not to remain on the surface with the leaders of the upper stratum 
of the working class; and also to get in touch with those members 
of the "uncivilized" and backward nations which form the hard 

14 Imperialism and the Split in Socialism, 1916. 



core of exploited workers, where national exploitation is added to 
social exploitation. This is the third and most important bird 
caught by the great hunter from the Russian steppes. 

We see then how Leninism became the Eastern version of social- 
ism, the version of socialism for backward, agricultural, semi- 
colonial, and colonial countries. Here we see how Lenin combined 
his fundamental interpretation of Marxism in his time with his 
Russian aspirations, how he became the supreme theorist, the 
leader and organizer of the revolt of the backward countries. 

Not the nationalists and Fascists, but Lenin was the first to take 
up and develop "the idea of dividing nations into oppressing and 
oppressed," and he admits in a Report 15 written in 1920 that this 
"thesis appeared first over his name." The characteristic feature of 
imperialism, he writes, is that the whole world is at present divided 
into a large number of oppressed nations and an insignificant num- 
ber of oppressing nations possessing colossal wealth and power- 
ful military forces. The overwhelming majority of the population 
of the world, numbering more than a thousand millions, in all 
probability 1,250 millions, if we take the total population of the 
world then to be 1,750 millions, i.e., about 70 per cent of the popu- 
lation of the world, belongs to the "oppressed nations," which are 
either in a state of direct colonial dependence; or belong to the out- 
lying colonial states, such as Persia, Turkey, and China; or else, 
after being conquered by the armies of a big imperialist power, 
have been forced "into dependence upon it by treaties." And writ- 
ing later in 1920 in his Preliminary Theses on national colonial 
questions he pens the following words: 

" . . . It is necessary steadily to explain to and expose among the 
broad masses of the toilers of all countries, and particularly of 
backward countries, the deception which the imperialist powers 

10 Report of the Commission on the National and Colonial Questions at the Second 
Congress of the Comtntiirikt International, July 26, 1920. 



systematically practise by creating, in the guise of politically inde-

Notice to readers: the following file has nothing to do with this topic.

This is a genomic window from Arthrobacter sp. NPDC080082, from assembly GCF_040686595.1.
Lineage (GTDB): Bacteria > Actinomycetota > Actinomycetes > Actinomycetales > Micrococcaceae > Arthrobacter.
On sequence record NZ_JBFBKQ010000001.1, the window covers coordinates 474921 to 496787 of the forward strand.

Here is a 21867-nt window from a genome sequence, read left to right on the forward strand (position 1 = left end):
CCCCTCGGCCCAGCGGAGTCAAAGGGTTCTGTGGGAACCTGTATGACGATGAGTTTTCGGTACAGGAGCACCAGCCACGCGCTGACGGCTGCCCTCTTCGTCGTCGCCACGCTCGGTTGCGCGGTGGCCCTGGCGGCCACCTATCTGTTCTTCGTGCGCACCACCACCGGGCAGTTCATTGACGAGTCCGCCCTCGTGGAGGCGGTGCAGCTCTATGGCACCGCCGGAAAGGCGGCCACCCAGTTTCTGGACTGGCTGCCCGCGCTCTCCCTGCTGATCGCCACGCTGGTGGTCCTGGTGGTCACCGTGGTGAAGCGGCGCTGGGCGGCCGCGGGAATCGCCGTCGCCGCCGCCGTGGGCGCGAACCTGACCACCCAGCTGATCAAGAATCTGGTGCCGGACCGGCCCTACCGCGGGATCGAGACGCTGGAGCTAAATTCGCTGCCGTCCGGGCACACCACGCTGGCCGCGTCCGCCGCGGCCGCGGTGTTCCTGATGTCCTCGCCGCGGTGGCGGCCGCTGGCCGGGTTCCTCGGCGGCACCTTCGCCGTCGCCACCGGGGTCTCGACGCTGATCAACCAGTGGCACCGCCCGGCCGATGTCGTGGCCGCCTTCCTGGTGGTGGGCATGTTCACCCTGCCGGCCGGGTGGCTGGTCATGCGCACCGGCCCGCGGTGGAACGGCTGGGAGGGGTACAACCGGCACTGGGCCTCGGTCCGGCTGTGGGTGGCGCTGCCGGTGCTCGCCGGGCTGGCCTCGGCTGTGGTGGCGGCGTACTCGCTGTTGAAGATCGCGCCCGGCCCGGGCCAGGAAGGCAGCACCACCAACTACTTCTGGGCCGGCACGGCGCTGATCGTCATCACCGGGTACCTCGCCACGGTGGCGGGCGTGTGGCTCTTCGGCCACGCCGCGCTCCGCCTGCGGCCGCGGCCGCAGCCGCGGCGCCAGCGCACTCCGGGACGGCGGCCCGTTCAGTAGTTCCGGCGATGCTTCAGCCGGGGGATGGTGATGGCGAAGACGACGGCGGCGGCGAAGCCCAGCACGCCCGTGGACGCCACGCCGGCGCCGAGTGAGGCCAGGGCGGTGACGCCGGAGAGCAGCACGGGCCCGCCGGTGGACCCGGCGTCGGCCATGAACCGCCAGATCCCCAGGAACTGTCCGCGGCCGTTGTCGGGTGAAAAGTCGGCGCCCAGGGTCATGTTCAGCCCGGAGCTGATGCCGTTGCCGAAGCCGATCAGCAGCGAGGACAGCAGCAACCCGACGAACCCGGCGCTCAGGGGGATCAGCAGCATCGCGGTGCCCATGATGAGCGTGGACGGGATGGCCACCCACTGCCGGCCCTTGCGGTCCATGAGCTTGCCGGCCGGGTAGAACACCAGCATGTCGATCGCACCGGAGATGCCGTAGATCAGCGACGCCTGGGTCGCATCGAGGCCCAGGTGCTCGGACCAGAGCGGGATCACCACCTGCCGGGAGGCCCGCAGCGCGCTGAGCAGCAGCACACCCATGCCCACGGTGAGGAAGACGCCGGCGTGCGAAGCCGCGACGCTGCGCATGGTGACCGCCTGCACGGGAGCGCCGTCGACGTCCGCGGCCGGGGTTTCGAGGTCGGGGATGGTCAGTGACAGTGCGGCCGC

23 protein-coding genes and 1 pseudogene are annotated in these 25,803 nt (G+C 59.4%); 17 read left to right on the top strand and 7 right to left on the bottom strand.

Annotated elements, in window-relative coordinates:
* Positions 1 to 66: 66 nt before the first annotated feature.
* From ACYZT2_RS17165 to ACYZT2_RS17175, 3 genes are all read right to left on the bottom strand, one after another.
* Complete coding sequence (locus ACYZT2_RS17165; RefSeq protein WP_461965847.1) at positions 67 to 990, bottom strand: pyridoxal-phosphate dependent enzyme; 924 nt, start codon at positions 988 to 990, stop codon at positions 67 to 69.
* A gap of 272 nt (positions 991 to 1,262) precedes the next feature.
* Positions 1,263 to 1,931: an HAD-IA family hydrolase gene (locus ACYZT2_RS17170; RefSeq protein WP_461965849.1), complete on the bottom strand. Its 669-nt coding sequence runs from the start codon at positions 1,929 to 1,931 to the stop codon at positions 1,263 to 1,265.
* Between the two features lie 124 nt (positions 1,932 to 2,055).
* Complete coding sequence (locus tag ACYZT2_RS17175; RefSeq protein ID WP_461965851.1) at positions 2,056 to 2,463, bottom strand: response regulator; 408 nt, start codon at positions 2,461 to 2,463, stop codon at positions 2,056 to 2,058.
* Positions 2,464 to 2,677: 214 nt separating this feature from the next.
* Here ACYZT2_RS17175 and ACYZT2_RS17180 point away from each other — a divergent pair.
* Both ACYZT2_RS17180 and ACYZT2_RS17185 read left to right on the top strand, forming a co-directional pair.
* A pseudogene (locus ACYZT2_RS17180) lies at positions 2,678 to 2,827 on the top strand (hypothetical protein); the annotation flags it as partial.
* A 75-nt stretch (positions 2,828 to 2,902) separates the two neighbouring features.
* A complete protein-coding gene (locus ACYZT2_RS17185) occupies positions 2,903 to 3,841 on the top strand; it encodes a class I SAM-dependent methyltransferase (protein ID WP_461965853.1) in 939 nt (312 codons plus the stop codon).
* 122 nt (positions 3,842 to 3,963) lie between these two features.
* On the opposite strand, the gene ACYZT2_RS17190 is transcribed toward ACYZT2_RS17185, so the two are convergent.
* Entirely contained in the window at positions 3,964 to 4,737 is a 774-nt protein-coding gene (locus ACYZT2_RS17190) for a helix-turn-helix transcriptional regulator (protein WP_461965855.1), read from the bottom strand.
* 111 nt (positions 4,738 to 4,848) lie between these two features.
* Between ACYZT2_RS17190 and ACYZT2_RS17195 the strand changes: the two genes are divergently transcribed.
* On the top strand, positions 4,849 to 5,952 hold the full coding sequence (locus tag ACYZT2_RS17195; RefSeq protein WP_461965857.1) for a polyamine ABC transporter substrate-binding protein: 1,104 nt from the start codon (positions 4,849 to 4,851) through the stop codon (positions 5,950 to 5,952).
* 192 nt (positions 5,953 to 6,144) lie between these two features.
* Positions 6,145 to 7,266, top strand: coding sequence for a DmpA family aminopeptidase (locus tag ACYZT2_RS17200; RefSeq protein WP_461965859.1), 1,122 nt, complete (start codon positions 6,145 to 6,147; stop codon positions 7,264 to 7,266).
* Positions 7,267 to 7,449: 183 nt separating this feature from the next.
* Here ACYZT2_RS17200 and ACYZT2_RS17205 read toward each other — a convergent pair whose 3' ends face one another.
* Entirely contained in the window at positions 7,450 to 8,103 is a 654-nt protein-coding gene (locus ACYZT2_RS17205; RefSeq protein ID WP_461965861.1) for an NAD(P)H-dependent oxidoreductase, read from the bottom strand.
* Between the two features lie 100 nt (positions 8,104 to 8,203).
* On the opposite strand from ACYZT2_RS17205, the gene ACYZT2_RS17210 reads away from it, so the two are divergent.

pendent states, states which are absolutely dependent upon them 
economically, financially and militarily. ..." The age Jong op- 
pression by the imperialist powers "has imbued the toiling masses 
of the oppressed countries, not only with anger, but also with dis- 
trust towards the oppressing nations in general, including the pro- 
letariat of those nations." 

From this it follows logically that the great proletarian revolu- 
tion would come, not, as Marx predicted, in the West as the logical 
outcome of ripened capitalist development, but in the East, where 
foreign capitalism adds imperialism and accumulates misery, ex- 
ploitation, and proletarianization in the oppressed nations. But 
Lenin never regarded this as a contradiction of the dialectic materi- 
alism of Marx condensed in the following passage: 

"No social formation ever disappeared," says Marx, "before all 
the productive forces are developed for which it has room, and 
new higher relations of production never appear before the ma- 
terial conditions of their existence are matured in the womb of the 
old society. . . . The organisation of the revolutionary elements 
as a class presupposes the finished existence of all the productive 
forces which are developed in the bosom of the old society. . . . 
Law can never be on a higher level than the economic conditions 
and the degree of social civilization corresponding to it. ... The 
industrially more developed country reveals to the less developed 
the image of its own future." 

Lenin admitted that Marx had seen "the birth of the new so- 
ciety from the old, the forms of transition from the latter to the 
former as a natural historical process," but he represented himself 
as correcting Marx in this respect, that whereas Marx studied the 
laws of capitalism, as they then existed, while he, Lenin, presents 
the laws of imperialism, which is a new stage of development. He 
says expressly that "imperialism is progressive as compared with 

6 9 


pre-monopoly capitalism" as much as "capitalism is progressive 
compared with feudalism." 10 It is not capitalism but imperialism 
that leads to socialism. It does so through the struggle of revolu- 
tionary nations and strata, and those are the ones oppressed by im- 
perialism. Where the famine and ruin are greatest, there the capi- 
talist domination is most likely to be overthrown and a new phase 
established. Thus imperialism hastens the coming of the socialist 
revolution by famine, anarchy, destruction. This is the correction 
of Marx contributed by Lenin, and this correction may be regarded 
as the essence of Leninism. 

There is more voluntarism and less determinism in Lenin than 
in Marx, greater reliance upon professional revolutionists than 
upon automatic development and rise of the masses. Marx pro- 
vided a theory for the West; Lenin for the East. Marx believed 
in the ripening of capitalism; Lenin in squashing it prematurely, 
primarily as a foreign importation of a weak and sickly nature.